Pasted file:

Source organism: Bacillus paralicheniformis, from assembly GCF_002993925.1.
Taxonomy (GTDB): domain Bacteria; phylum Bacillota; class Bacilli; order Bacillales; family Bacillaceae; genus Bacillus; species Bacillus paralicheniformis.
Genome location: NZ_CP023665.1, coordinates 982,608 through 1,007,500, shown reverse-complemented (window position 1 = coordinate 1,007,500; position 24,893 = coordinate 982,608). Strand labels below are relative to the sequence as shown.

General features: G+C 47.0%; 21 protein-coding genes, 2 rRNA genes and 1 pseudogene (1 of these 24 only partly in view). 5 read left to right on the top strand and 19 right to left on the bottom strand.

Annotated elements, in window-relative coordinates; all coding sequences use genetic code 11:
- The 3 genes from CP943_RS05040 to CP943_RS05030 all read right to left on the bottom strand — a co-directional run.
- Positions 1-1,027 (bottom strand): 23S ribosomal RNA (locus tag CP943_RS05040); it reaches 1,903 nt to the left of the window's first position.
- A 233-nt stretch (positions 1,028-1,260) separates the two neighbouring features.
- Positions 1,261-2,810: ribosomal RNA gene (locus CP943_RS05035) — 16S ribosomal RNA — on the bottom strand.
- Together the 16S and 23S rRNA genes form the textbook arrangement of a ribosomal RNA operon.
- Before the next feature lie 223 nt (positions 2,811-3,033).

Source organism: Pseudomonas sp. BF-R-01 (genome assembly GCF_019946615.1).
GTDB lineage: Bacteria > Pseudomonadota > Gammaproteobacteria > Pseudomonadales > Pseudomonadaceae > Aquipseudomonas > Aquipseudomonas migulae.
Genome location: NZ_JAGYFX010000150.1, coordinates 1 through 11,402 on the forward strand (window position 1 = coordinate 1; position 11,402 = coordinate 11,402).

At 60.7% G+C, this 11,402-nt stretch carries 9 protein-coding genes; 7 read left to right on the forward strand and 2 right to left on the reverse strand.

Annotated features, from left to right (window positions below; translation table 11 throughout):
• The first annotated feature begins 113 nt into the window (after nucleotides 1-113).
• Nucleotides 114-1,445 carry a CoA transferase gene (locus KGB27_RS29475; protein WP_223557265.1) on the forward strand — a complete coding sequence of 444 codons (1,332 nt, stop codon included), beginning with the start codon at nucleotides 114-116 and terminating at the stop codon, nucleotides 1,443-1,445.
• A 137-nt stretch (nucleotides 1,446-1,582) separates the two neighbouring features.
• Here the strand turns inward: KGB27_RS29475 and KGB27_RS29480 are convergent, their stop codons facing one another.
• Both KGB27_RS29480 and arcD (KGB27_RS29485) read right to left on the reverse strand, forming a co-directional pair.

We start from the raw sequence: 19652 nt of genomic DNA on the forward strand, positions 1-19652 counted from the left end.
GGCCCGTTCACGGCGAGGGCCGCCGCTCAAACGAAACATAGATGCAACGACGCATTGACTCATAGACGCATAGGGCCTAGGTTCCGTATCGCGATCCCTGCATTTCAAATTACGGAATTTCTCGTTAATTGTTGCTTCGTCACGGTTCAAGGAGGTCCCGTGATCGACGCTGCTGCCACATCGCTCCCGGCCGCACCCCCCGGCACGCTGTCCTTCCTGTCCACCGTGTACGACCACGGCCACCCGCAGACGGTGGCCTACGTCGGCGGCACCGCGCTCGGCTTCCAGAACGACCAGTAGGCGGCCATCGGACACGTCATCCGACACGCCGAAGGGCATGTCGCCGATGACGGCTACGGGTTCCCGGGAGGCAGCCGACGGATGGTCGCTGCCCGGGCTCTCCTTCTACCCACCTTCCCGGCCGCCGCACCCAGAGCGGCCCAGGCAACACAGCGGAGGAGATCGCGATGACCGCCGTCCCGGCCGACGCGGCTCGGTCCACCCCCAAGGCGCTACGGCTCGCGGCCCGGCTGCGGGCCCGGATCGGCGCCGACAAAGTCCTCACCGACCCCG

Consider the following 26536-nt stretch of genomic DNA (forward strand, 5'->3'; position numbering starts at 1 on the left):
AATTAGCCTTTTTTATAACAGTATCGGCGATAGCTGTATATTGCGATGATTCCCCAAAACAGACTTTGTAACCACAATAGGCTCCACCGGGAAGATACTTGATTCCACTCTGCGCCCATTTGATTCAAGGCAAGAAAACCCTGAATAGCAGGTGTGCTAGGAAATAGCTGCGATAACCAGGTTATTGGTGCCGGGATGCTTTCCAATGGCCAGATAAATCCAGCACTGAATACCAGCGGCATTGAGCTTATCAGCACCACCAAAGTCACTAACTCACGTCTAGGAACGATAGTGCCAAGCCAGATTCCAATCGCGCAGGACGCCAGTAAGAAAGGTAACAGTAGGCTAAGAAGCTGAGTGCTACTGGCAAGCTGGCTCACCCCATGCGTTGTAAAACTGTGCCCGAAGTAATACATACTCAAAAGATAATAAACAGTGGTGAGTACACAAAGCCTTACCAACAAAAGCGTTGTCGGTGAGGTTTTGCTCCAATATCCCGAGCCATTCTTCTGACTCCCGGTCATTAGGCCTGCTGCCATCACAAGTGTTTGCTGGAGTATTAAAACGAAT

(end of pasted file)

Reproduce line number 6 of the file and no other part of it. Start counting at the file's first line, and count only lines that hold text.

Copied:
- The 3 genes from CP943_RS05040 to CP943_RS05030 all read right to left on the bottom strand — a co-directional run.